Saturday, February 02, 2008

Heroic and Intelligent

Thanks to Chuck Muth for posting a list of the 25 Republicans in the House of Representatives who voted against John Maynard Bush's "stimulus" package last week. Besides the expected names -- Ron Paul, Jeff Flake, and Tom Tancredo, for instance -- there are three Virginians on the list. So special congratulations go to our home state heroes, Tom Davis, Randy Forbes, and Virgil Goode.

Here's the complete list, as reported on Muth's Truths:

Paul Broun (GA)
Michael Burgess (TX)
John Campbell (CA)
Howard Coble (NC)
Barbara Cubin (WY)
Tom Davis (VA)
Nathan Deal (GA)
Jeff Flake (AZ)
Randy Forbes (VA)
Phil Gingrey (GA)
Louie Gohmert (TX)
Virgil Goode (VA)
Duncan Hunter (CA)
Tim Johnson (IL)
Jack Kingston (GA)
John Linder (GA)
Ron Paul (TX)
Ted Poe (TX)
Tom Price (GA)
Dana Rohrabacher (CA)
Ed Royce (CA)
James Sensenbrenner (WI)
John Shadegg (AZ)
Tom Tancredo (CO)
Lynn Westmoreland (GA)
Chuck quotes Arizona Representative John Shadegg's explanation of voting "no" on the bipartisan boondoggle:
“On Tuesday, the U.S. House voted on H.R. 5140, the Economic Stimulus Bill. As you may know, I was one of only 25 Republicans to vote against the bill. Every American knows that the Federal government does not have the money to pay for these rebates. We will have to borrow it. It makes absolutely no sense to me to go give away money we don’t have.”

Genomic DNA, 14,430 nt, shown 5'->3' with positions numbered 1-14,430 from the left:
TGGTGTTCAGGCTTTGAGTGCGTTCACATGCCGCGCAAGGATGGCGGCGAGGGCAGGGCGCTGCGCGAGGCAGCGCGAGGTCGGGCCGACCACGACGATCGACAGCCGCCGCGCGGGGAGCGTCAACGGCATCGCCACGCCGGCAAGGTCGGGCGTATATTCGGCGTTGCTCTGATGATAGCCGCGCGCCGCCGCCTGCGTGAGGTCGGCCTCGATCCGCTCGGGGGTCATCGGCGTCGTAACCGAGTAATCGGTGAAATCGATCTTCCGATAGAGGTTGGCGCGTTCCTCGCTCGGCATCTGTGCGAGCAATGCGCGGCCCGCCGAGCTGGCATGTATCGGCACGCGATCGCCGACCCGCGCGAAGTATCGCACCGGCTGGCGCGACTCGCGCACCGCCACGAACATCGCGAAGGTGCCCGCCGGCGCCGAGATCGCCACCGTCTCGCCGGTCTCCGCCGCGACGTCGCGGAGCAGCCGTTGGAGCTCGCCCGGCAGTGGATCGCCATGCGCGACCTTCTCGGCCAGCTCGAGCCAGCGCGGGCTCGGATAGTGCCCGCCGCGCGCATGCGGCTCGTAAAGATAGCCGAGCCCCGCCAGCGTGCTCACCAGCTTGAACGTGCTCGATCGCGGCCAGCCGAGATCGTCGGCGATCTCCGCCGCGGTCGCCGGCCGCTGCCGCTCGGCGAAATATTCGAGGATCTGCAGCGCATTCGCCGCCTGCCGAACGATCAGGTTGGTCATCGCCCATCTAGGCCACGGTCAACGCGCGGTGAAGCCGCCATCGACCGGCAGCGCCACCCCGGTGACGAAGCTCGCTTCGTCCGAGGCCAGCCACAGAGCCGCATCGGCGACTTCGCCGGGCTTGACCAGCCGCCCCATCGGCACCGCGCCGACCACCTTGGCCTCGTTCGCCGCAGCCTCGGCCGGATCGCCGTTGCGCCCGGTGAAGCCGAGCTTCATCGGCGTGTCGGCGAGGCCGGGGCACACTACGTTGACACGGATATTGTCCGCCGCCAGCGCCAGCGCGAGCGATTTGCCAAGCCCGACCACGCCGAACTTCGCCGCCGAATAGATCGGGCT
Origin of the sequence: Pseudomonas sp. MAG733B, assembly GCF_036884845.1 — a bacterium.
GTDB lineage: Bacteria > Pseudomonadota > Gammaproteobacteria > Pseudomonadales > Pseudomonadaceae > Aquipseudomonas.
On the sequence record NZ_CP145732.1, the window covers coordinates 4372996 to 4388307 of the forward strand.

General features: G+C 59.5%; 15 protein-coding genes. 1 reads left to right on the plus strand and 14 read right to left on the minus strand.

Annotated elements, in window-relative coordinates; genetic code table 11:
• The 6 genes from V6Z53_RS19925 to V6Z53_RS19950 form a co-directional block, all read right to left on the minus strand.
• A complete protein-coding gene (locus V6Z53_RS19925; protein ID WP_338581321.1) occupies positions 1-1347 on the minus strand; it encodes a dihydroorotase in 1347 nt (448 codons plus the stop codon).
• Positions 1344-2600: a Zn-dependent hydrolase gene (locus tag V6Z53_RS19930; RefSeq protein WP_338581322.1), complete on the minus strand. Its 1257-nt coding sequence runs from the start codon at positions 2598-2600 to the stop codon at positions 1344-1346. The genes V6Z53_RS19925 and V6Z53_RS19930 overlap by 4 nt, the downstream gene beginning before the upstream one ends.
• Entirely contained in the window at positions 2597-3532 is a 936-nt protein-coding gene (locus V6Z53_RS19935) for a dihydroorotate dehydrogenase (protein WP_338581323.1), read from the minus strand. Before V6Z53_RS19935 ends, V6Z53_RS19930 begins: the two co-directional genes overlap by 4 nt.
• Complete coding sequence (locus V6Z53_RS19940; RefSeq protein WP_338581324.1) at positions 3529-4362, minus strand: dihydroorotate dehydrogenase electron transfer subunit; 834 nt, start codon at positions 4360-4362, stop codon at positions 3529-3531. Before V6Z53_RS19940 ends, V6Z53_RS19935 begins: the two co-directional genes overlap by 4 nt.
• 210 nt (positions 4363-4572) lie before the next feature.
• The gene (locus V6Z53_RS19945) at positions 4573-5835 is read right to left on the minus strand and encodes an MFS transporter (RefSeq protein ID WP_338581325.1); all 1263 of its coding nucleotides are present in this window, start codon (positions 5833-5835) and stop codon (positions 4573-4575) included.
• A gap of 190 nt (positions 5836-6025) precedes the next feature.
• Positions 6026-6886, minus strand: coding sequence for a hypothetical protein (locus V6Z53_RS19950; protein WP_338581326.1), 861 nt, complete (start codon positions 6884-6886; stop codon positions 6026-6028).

Well said. As for my own district's representative, the Martinsville Bulletin reported with regard to Virgil Goode:
He said he also believes federal spending should be cut “rather than just borrowing all the money to pay for it.”

As the bill stands now, the money for the rebates would be borrowed, Goode said. “It’s just adding to the deficit,” he said.
Tom Davis, the Northern Virginia congressman who announced his retirement earlier this week, told a questioner in a chat about his own doubts about the stimulus package:
I don't see it adequately stimulating the economy. But you have to remember, Congress is running for re-election in November. So, instead of letting the economy work out its kinks, members want to try to show they are doing something to help. I'm concerned the $150 billion we are throwing at this problem will be a longer-term problem than the short-term benefit.
The most spot-on (and complete) comments may be those of Randy Forbes, who told the Daily Press:
Forbes, a conservative Republican from Chesapeake, decried the measure as a hastily assembled expensive gamble whose impact on the economy was far from certain.

"At some point, I have to be a steward of taxpayers' money," Forbes said. ``We can't afford to throw out $150 billion and hope this is going to work."

Alluding to the political pressures of an election year, Forbes added, "Is it going to be an election stimulus or an economic stimulus?"

Forbes said he also objected to a provision that would provide a $300 rebate to low-income individuals who did not earn enough to pay income taxes.

"I couldn't justify using the taxpayers' credit card to give money to people who didn't pay any taxes," he said.

Expressing doubt about the measure's impact on the economy, Forbes compared the effect of the package to that of a power bar or energy drink. "We just get a short-term boost, and then the crash is worse than before," he said.
I love that analogy. Should HB 5140 be known as the "Red Bull Bill"?

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